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After Pruning: Mulching

Mulching is one the best things you can do for your rose garden. By definition, mulching is simply the spreading of a protective covering around the rosebushes and on top of the surrounding soil. The benefits are tremendous. It prevents moisture from evaporating, stunts weed growth, improves soil structure, maintains an even soil temperature during the summer months and gives the landscape a handsome well groomed look.

APPLICATION It is best to apply the mulch after pruning, although it can be used at any time during the year. One of reasons for applying mulch after pruning is the ability to protect the bud union from dehydration after planting. Using finer grade mulch, the layer should be thinner than that applied for coarser materials such as redwood bark (2- to 3-inches deep.)

Organic mulches require replenishment on an annual basis since the previous year’s application will have decomposed and reduced in thickness as the humus is worked into the soil. It is this decomposition that is most beneficial to soil fertility, increasing the Cation Exchange Capacity (CEC), a common soil test criterion.

One of the best products around in Southern Californian nurseries is “Bark Nuggets” by Earthgro. These small redwood bark nuggets are great for rosebeds, decaying in several seasons before needing replenishment; and relatively inexpensive too!

TYPES OF MULCH The available mulch materials can be divided into two categories. Organic – grass clippings, wood chips (particularly redwood based), and cocoa hulls. They act as a thermal barrier to temperature drops or increases. But best of all they decompose to humus providing nutrients to the soil as well improve the fertility with time. Earthworms are great movers of this organic compost into the soil around the roots. Inorganic – stones, gravel, shredded rubber. These materials have opposite properties keeping the soil warmer in summer and cooler in winter. While they can reduce weeds they do not improve soil fertility and are often used for aesthetic appeal.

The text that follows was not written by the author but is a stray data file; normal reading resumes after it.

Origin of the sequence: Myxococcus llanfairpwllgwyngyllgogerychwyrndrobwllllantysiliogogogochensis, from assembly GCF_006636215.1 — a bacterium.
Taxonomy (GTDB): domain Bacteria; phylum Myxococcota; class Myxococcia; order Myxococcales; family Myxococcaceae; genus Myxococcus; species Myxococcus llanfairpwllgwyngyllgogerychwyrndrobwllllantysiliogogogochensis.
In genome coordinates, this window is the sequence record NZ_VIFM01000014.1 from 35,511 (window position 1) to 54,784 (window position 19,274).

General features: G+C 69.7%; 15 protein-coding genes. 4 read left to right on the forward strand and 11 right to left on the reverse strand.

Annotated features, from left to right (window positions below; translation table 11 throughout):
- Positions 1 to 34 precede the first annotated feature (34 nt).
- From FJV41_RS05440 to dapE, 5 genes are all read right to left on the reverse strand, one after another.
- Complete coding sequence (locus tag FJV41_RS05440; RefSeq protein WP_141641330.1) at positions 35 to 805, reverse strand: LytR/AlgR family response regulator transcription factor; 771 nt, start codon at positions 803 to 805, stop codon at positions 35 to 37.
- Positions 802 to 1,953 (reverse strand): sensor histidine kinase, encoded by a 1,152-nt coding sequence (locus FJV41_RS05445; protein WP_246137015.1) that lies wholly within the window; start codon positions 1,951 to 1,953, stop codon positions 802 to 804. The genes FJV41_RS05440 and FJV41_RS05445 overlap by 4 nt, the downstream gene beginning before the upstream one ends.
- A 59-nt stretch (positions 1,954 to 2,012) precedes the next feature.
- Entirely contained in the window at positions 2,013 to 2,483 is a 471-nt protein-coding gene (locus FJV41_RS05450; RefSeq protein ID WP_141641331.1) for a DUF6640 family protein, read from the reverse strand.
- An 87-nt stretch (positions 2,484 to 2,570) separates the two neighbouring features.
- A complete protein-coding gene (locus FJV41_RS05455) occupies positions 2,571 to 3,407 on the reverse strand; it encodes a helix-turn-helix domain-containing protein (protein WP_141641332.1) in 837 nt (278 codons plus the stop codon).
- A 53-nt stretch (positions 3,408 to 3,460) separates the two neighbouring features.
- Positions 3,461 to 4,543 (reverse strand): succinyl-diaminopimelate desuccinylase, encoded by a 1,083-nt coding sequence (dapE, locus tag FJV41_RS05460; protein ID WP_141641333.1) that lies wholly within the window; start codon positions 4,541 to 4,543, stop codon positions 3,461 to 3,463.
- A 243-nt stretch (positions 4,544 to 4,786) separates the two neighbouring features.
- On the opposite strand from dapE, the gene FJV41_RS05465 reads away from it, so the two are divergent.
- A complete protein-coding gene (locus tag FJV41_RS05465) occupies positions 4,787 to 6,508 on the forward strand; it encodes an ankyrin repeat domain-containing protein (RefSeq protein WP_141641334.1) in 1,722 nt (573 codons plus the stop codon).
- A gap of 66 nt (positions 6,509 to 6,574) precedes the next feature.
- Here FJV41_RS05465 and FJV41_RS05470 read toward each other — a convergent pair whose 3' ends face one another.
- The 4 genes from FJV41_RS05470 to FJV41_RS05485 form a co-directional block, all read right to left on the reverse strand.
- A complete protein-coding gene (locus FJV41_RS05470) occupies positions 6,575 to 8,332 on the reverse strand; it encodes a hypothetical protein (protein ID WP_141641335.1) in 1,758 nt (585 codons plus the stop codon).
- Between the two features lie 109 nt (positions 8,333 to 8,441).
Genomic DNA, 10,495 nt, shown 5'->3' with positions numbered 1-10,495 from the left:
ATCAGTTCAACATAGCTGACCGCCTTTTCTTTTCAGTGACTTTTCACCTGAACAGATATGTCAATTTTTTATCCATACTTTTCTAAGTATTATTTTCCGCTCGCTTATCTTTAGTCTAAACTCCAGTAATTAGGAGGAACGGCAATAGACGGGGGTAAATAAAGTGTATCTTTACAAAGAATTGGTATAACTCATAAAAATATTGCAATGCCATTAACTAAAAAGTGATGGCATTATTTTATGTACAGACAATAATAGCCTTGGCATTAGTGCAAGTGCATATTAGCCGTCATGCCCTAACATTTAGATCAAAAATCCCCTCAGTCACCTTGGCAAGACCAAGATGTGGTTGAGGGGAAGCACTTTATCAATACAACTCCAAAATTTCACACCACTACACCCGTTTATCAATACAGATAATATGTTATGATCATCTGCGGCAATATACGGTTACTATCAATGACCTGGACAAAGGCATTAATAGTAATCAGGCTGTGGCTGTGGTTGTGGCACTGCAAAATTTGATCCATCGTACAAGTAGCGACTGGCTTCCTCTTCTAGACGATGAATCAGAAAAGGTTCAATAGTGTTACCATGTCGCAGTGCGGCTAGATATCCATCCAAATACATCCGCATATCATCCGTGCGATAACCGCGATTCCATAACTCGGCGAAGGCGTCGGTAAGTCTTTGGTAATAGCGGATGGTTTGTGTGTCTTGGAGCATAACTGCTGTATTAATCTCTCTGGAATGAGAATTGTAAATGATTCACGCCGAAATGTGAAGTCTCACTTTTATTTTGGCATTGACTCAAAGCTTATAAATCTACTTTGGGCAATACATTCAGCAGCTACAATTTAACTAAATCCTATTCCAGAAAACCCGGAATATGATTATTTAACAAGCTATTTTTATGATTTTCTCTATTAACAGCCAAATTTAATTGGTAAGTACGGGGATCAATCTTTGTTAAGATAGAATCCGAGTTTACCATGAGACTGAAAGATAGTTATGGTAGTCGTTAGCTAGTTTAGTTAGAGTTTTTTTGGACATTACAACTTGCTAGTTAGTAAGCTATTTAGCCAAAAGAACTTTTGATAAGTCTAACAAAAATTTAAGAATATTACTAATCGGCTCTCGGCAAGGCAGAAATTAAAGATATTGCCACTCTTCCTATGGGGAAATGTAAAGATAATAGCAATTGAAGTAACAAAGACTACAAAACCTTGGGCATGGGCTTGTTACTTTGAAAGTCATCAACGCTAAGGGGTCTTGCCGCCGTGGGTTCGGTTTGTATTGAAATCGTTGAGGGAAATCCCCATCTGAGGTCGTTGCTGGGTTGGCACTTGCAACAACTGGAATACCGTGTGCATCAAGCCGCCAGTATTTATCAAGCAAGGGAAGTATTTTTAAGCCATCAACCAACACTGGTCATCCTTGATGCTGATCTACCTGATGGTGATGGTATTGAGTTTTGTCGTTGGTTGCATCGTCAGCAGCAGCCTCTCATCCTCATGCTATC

• Cocoa Bean Hulls are the products of making chocolate so if you lived near Hershey, PA you would be in mulch heaven! They provide a very neat looking dressing when laid down about 1 inch thick. (For dog owners do not let them eat the hulls as they toxic to them.)

  • Grass Clippings are the least expensive of the mulches available especially if you have large lawns. Do not use clippings treated with a herbicide. Let the clippings mature for over several months before use. It is recommended that you dig in last year’s application before applying the new layers.

  • Pine Needles are abundantly available in the South where they are harvested, baled and sold commercially through the USA. The all evergreen needles provide an excellent mulch 1-2 inch layer for your rose beds.

  • Environmulch is a term used to describe recycled wood products such as pallets, etc. The material is first shredded and then usually dyed to make a colorful mulch. Their distinct advantage is that they last a lot longer than the wood chip varieties.

  • Eucalyprus has gained popularity in the West where tress are abundant. This wood mulch holds its attractive color and can last over several years.

  • Shredded Leaves from oak and maple tress can make a suitable mulch when passed through a mower.

  • Wood Chips derived from redwood as a by-product are the top choice for they also provide a weed barrier at the same time. The thickness of the applied layer should be 3-inches deep. The attractive look of beds mulched with wood chips is by far the best looking appearance.

THE INORGANIC MULCHES Various small stones & gravel are often chosen mainly for their aesthetic appeal based on color and uniformity. Their most attractive asset is that they do not degrade and one application can last for years. They are often used in combination with a weed barrier underneath. The spun fabric permits air and water to pass freely while providing the best weed protection of all materials.

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